Diuretics are a class of medications that promote the production of urine. There are several types of diuretics. All diuretics increase water excretion, but different types do so in different ways.
Diuretics can be used in the treatment of hypertension, heart failure, liver cirrhosis, certain kidney diseases, influenza, and water poisoning. Loop diuretics such as furosemide, torasemide, and ethacrynic acid cause a substantial diuresis by inhibiting reabsorption of sodium, leading to excretion of water.
Thiazides such as hydrochlorothiazide inhibit the sodium-chloride symporter. Carbonic anhydrase inhibitors such as acetazolamide inhibit the enzyme carbonic anhydrase, resulting in decreased sodium absorption. Spironolactone and eplerenone are potassium sparing diuretics that are competitive antagonists of aldosterone. Other types of diuretics include calcium sparing diuretics and osmotic diuretics (mannitol). Below are 10 side effects of diuretics to look out for.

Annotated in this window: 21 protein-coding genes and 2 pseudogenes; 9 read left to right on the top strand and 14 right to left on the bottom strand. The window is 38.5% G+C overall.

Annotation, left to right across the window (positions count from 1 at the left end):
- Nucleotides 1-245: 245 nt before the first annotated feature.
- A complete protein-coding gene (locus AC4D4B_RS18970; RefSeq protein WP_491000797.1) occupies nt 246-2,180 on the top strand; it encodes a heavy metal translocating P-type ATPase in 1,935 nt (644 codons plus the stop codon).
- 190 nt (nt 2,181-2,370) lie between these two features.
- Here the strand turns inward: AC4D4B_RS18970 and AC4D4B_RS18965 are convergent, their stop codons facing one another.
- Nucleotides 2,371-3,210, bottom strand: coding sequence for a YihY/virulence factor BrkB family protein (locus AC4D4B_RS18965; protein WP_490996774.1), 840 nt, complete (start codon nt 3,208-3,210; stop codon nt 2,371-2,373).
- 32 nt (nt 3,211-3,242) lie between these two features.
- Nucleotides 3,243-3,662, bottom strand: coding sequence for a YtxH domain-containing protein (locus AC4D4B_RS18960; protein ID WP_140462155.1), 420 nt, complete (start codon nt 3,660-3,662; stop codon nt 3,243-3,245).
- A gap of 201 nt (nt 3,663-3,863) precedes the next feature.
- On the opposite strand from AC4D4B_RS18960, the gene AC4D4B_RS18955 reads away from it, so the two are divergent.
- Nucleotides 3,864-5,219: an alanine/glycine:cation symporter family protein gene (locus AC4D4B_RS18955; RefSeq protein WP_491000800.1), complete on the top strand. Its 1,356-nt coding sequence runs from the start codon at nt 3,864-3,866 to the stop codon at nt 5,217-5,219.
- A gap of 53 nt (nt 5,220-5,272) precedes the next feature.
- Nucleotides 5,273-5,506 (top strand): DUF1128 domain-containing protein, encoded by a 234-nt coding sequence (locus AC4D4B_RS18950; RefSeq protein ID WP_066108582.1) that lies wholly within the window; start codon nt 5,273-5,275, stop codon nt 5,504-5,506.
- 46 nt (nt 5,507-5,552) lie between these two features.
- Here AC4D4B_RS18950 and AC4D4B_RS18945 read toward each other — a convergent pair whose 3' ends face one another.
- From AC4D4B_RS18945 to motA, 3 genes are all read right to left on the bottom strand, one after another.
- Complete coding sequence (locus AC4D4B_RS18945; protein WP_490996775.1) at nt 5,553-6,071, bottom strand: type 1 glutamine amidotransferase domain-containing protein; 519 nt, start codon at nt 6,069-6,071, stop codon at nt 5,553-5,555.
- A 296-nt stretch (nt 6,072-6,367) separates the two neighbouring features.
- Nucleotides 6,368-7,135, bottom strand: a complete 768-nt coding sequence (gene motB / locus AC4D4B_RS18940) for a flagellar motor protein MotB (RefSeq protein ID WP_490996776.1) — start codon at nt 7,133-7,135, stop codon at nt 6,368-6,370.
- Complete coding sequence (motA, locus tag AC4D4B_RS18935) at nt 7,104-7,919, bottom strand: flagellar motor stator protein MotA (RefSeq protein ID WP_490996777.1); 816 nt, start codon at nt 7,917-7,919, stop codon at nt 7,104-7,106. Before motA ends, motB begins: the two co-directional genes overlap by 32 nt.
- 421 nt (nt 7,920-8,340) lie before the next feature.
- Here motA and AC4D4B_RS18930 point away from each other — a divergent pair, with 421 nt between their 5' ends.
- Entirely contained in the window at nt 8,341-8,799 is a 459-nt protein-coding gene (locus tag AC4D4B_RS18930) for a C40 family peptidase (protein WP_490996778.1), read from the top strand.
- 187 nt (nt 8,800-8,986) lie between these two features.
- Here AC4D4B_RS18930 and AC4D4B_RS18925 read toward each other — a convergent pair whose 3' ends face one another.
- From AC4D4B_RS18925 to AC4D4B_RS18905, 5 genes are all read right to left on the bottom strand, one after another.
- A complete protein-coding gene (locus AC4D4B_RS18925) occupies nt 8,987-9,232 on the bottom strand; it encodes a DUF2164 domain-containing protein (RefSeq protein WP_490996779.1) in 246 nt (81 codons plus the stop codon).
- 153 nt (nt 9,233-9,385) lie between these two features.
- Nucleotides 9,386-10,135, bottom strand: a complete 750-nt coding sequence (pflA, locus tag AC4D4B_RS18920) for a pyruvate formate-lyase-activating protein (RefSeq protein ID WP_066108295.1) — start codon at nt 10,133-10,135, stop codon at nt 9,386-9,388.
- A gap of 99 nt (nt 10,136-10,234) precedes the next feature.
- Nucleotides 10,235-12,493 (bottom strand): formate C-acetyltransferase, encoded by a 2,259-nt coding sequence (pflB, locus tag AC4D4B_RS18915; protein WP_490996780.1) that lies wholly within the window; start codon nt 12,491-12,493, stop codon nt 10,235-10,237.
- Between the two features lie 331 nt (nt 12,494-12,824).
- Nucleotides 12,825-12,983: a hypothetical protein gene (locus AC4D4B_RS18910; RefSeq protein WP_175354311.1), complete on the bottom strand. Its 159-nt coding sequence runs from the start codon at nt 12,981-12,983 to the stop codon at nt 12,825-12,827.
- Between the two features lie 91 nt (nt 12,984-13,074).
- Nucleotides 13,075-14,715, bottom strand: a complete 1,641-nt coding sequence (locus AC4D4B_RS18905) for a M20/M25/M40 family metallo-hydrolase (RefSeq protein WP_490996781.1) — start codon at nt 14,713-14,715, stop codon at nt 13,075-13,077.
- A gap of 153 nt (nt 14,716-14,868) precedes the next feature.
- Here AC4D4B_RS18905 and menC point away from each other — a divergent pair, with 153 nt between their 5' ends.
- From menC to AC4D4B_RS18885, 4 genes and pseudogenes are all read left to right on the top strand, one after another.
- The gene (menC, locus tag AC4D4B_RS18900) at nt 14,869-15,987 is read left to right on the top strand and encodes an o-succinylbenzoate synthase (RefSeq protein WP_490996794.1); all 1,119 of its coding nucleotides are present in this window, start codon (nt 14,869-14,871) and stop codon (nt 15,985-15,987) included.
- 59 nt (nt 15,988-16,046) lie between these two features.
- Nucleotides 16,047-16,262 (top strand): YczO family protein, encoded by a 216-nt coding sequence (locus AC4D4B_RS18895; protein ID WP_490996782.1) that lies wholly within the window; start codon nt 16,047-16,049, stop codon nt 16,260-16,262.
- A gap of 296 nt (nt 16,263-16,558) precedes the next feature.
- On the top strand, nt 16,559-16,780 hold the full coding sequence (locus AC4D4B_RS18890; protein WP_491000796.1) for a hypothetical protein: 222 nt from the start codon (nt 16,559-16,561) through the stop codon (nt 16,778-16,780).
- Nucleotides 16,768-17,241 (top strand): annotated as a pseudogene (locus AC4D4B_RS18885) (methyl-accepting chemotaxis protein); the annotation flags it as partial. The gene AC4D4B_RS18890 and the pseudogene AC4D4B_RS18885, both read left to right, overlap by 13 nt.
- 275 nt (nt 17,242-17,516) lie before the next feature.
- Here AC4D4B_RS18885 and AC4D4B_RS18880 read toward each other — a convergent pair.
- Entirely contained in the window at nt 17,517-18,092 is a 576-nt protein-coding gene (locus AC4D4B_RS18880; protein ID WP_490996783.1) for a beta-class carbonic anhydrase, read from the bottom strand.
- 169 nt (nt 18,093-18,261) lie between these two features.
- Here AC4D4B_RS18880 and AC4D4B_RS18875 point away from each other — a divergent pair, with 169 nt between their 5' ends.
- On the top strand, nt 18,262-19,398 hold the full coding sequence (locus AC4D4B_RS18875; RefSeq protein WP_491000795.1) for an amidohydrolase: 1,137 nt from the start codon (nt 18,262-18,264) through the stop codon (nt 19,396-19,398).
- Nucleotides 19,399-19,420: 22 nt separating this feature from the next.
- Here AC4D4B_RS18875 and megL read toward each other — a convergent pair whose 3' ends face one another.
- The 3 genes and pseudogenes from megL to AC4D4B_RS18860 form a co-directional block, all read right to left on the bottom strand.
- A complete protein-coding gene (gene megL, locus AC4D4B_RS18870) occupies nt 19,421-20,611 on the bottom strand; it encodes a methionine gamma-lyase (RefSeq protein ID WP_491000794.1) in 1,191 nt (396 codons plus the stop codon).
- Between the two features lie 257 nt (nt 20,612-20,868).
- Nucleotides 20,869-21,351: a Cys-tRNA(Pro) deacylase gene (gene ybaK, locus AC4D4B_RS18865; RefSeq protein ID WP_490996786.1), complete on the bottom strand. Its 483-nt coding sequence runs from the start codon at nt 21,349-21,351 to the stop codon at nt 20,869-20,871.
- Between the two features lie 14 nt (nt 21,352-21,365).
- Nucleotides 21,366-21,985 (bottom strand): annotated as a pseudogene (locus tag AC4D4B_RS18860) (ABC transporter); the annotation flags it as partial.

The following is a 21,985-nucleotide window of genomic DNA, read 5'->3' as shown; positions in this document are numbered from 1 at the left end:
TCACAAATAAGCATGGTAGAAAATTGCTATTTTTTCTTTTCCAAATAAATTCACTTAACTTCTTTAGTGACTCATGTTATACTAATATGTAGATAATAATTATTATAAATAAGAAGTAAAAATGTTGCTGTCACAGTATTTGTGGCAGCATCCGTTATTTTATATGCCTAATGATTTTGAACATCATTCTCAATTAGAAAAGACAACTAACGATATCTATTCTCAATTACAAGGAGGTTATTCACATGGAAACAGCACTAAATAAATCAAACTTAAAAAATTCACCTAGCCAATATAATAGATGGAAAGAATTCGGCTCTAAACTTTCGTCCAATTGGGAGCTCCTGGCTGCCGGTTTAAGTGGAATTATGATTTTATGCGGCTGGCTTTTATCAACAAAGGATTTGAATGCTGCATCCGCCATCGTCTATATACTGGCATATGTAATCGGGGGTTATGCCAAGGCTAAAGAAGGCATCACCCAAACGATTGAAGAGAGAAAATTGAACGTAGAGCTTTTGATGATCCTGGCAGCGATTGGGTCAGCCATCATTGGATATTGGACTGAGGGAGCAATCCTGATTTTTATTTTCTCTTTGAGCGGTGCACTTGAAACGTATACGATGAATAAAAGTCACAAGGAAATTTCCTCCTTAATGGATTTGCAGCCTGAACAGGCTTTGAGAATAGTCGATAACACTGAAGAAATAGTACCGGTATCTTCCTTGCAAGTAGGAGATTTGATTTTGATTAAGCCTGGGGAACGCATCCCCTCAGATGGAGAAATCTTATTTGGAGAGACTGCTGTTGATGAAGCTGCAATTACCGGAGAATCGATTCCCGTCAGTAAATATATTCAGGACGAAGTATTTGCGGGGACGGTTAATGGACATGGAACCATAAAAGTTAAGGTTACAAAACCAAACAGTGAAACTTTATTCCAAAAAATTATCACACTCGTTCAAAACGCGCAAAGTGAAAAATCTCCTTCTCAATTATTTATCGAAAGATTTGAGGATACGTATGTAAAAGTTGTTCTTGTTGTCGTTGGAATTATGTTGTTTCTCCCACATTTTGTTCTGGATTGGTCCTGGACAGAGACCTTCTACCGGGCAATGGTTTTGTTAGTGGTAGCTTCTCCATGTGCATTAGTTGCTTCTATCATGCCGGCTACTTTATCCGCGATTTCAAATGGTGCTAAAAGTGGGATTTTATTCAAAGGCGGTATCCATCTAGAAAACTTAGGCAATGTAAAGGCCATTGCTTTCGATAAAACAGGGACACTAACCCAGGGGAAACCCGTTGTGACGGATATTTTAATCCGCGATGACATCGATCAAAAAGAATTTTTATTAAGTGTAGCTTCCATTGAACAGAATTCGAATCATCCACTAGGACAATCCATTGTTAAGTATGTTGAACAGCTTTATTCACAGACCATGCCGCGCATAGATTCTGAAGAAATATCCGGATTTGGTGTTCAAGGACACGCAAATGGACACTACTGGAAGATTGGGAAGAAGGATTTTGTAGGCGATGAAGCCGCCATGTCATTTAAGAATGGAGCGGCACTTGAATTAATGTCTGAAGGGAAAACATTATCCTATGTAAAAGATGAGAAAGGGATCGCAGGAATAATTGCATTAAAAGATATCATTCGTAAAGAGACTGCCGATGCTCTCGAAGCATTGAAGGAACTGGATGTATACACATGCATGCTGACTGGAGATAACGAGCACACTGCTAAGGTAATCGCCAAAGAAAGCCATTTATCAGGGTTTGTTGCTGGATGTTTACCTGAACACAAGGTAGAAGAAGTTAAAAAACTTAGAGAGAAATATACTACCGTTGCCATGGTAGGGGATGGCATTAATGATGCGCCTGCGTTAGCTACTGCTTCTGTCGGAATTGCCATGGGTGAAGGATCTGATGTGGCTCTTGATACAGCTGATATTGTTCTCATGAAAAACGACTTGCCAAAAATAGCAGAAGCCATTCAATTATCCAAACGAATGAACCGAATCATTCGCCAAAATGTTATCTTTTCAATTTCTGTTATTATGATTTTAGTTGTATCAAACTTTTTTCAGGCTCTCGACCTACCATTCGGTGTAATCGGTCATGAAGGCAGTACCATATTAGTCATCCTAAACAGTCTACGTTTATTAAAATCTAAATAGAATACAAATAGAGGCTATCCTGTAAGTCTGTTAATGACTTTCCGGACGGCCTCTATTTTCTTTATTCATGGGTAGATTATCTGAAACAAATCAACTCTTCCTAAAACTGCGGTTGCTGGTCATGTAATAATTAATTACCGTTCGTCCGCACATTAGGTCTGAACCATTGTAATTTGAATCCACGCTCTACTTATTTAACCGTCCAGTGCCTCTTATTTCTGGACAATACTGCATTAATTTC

Side Effect #1: Dehydration
Dehydration occurs when there is total body water deficit along with disruption of metabolic processes. This is when free water intake is less than free water loss due to high environmental pressure, disease, or exercise. Most individuals easily tolerate about 3 to 4 percent of total body water deficit without experiencing much effect. However, a 5 to 8 percent deficit can lead to dizziness and fatigue. More than 10 percent loss can cause mental and physical deterioration. Once deficit is between 15 to 25 percent, death can occur.
Some causes of dehydration include vomiting, diarrhea, and excessive sweating. It can also occur as a side effect of diuretics as the medication causes excretion of fluid through the urinary tract.